ZEW Podcast with Guido Neidhöfer
Equal opportunities are a crucial factor for the stability of democracies. The economic prosperity of a society is equally dependent on equal opportunities for everyone living in it. This already starts in childhood, with equal access to education. In reality, a child’s or teenager’s educational opportunities often depend on their family background. Yet it is true that equal access to education for all can make an economy more efficient. But how can we increase equal opportunities in Germany? Labour and education economist Guido Neidhöfer shares his insights in the #ZEWPodcast.
“It would be fair to reward one’s effort as this creates incentives and increases efficiency,” explains Dr. Guido Neidhöfer, researcher in ZEW’s “Labour Markets and Social Insurance” Unit. However, inequality does not only arise because of different efforts, but also because of external circumstances such as skin colour, gender or place of residence. Creating equal opportunities means eliminating inequalities caused by circumstances beyond one’s control so that individual efforts are rewarded fairly.
According to Neidhöfer, the topic of equal opportunities is particularly interesting for economic research in terms of efficiency and equity. Efficiency and equity are often conflicting interests. Policymakers need to weigh up different measures and decide what they are willing to give up to strengthen other aspects. “Taxation is a good example. On the one hand, the government needs to impose taxes to redistribute income and also to fund the public sector. On the other hand, excessive taxation creates a negative incentive. This means if taxes are too high, some people will work and invest less than what would be efficient,” Neidhöfer explains.
On professional football players and the German education system
“If a person’s talents are not nurtured, they will never reach their full potential,” says Neidhöfer. He cites professional football as a prime example. Talents like Messi, Mbappé or Maradona were able to rise high despite highly unfavourable circumstances because clubs invested in them at a young age. “Football is a good counterexample to what is happening in our education system,” the labour economist points out. For example, the parents of 67 per cent of pupils attending a German Gymnasium (most advanced schools of German secondary education) have themselves completed the Abitur (university entrance qualification), while the parents of only 6 per cent of Gymnasium students have a Hauptschulabschluss (general school leaving certificate). At the same time, the parents of 42 per cent of Hauptschule students have the same degree. “Considering that a potential genius can also be born to people with a low level of education, statistics show that opportunities are far from being equal,” adds Neidhöfer.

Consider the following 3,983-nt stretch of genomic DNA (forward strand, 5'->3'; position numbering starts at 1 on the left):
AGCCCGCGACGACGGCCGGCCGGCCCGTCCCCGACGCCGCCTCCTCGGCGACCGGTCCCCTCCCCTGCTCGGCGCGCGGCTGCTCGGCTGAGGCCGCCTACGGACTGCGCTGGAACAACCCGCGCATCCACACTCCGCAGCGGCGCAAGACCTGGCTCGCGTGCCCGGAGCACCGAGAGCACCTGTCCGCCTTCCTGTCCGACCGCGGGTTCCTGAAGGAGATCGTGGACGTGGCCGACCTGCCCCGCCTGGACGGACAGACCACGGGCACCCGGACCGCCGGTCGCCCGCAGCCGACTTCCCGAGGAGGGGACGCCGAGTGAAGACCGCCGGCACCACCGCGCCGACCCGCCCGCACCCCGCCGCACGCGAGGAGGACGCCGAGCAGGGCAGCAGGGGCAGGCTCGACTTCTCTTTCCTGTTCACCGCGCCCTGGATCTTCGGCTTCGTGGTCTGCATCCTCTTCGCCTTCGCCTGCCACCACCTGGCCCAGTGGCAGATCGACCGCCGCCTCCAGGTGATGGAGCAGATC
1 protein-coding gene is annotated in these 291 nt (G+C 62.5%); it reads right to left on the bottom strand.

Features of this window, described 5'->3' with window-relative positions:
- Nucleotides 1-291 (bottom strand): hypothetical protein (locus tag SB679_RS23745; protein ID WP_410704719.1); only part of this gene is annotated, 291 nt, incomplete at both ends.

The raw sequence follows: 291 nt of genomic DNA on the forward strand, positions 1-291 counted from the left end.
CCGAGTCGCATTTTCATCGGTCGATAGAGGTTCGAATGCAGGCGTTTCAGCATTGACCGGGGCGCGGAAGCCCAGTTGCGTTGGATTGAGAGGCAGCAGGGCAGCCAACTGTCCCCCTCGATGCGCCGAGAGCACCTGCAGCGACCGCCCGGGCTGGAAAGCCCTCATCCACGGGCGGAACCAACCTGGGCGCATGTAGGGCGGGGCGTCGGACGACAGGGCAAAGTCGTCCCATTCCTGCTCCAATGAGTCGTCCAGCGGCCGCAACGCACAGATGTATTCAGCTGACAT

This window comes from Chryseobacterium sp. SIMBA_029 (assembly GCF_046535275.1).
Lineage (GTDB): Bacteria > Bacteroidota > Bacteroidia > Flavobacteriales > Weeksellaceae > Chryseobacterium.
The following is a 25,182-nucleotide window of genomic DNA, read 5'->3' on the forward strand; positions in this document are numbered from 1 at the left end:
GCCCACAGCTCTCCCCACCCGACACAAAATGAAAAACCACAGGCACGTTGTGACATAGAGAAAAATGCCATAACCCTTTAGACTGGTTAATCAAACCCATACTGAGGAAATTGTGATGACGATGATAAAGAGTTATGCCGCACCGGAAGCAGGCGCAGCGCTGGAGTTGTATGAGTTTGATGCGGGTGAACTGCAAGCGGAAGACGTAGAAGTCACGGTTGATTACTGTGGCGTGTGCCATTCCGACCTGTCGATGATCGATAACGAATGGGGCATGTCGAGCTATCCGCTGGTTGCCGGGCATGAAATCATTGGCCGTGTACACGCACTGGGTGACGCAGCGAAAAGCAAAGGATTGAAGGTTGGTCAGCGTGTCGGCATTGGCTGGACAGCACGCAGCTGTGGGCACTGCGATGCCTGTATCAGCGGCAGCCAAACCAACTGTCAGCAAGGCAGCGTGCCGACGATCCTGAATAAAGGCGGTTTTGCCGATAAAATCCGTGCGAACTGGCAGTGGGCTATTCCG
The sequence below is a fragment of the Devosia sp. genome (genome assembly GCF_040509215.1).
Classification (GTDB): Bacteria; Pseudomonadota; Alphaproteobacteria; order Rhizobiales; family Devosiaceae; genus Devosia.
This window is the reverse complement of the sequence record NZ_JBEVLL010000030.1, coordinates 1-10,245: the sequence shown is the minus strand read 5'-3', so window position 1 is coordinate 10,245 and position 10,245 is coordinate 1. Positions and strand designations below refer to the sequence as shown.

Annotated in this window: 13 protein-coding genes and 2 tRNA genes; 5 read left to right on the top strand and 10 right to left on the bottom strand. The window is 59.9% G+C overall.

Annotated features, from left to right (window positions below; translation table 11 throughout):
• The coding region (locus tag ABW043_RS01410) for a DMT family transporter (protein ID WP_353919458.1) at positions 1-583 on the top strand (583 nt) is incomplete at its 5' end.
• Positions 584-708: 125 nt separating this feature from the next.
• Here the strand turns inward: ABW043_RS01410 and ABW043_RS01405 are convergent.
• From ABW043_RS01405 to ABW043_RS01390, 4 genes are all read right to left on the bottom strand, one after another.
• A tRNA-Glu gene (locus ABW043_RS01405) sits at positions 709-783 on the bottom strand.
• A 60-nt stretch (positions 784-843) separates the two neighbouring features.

COVID-19 inhibits equal opportunities
“Due to pandemic-related school closures, pupils no longer spend a large part of the day in their usual learning environment, but at home. We know that the home environments differ greatly and that in some households it can be more difficult for children to learn,” Neidhöfer explains. School closures affect disadvantaged children in particular. At home, they have little space and limited access to media and learning materials. The federal government’s catch-up package was therefore a crucial step to support disadvantaged children, even though it somewhat lacks ambition. “For example, if I were a decision-maker and I had 10 euros, I would invest those 10 euros in disadvantaged children so that the money reaches those who need it most,” Neidhöfer emphasises.